Haematoma 1 0 1 (5.3)
Severe pain 2 0 2 (10.5)
Stage 2
Abutment fracture 11 0 11 (57.9)
Severe pain in limb 8 0 8 (42.1)
Local skin reaction 6 1 7 (36.8)
Superficial skin infection 3 0 3 (15.8)
Deep infection 2 0 2 (10.5)
Osseointegration failure 2 0 2 (10.5)
Haematoma 1 0 1 (5.3)
Seroma 1 0 1 (5.3)

Observing specifically the two patients who underwent the updated osseointegration program, neither suffered any complications after the first stage. Post second stage, one patient reported minor skin irritation at the stoma site of their abutment. There have been no reported abutment failures with the newer osseointegration system.

Eleven transfemoral amputees (61%) had at least one abutment failure (total 46, median 1 ± 0–6.5 IQR). Of these patients, eight were male and three were female (Table 3). The median age of patients with abutment failures was 16 years younger than those who did not suffer an abutment failure (p < 0.05). All seven patients who were walking more than three kilometres per day and reported high use of the osseointegrated prosthesis had at least one abutment failure (p < 0.05). There was no statistical significance in median body mass index, gender, reason for limb loss and active smoking status between patients that had an abutment failure compared with patients that did not.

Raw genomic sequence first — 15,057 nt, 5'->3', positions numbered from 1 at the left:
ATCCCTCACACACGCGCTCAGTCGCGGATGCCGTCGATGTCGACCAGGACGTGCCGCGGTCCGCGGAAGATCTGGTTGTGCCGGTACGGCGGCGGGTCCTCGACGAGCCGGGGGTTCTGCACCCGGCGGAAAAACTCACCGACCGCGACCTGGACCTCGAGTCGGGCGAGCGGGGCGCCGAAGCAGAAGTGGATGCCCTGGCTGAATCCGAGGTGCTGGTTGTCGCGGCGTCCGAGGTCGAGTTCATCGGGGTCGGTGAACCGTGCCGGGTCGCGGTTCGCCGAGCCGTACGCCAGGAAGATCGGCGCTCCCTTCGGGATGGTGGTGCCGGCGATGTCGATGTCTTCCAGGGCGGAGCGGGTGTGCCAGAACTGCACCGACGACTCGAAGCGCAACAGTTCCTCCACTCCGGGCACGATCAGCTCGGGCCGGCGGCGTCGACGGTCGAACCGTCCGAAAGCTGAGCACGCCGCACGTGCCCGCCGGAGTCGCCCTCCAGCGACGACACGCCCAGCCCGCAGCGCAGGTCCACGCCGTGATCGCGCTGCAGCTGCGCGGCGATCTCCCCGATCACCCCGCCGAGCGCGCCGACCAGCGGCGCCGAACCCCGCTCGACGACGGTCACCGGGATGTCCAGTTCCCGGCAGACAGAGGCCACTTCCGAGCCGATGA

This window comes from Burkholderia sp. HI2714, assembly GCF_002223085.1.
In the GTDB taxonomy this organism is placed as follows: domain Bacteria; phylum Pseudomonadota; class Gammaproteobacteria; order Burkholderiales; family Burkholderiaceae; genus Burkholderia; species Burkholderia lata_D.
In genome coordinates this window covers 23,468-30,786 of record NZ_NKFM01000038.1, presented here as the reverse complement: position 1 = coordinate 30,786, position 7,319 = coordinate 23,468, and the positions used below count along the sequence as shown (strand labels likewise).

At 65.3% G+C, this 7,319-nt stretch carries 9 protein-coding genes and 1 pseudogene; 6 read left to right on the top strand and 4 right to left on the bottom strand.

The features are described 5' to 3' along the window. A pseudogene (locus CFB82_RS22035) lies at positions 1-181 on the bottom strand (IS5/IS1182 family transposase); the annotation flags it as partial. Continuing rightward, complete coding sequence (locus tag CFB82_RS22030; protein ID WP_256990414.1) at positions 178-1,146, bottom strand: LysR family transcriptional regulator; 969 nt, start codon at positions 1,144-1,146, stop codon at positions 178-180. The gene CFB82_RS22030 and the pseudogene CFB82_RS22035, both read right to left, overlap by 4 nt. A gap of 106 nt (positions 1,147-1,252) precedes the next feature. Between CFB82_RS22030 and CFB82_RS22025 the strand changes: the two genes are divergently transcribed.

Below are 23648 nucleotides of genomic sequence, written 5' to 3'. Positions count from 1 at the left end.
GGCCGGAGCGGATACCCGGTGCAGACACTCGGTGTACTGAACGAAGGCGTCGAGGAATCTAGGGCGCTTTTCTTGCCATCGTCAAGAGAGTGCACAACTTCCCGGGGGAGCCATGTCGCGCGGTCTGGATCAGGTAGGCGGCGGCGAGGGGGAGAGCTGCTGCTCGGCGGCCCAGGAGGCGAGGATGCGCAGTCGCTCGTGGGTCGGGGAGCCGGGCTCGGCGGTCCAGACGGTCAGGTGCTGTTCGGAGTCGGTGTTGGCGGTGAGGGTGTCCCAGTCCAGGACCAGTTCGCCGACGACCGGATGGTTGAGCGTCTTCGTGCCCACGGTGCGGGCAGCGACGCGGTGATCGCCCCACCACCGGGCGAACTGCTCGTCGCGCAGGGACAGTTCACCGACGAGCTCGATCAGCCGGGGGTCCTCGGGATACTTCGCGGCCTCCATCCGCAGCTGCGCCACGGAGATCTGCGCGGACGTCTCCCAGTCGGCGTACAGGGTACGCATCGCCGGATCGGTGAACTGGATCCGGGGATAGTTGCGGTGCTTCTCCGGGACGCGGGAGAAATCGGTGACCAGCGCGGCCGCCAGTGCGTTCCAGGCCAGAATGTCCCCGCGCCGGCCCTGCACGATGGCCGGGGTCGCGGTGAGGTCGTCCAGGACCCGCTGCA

Table 3.Key patient factors of transfemoral osseointegrated patients who had an abutment failure
No abutment fracture (%) Abutment fracture (%) p value
Number of patients 5 11
Male 3 (60.0%) 8 (72.7%) 0.61
Female 2 (40.0%) 3 (27.3%)
Median (IQR)
Age in years 63 (IQR 62–65) 47 (IQR 43–49) 0.01^
Weight in kg 86 (IQR 67–87) 83 (IQR 75–86) 0.82
BMI 25 (IQR 24–30) 27 (IQR 26–30) 0.82
Smoking status
Non-smoker 1 (20.0%) 7 (63.6%) 0.19
Previous smoker 3 (100.0%) 2 (18.2%)
Current smoker 1 (20.0%) 2 (18.2%)
Reason for limb loss
Infection 0 (0.0%) 1 (9.1%) 1.00
Trauma 4 (80.0%) 7 (63.6%)
Ischaemia 1 (20.0%) 1 (9.1%)
Malignancy 0 (0.0%) 3 (27.3%)
Radiotherapy 0 (0.0%) 1 (9.1%) 1.00
Postoperative mobility aids
Wheelchair 2 (40.0%) 1 (9.1%) 0.21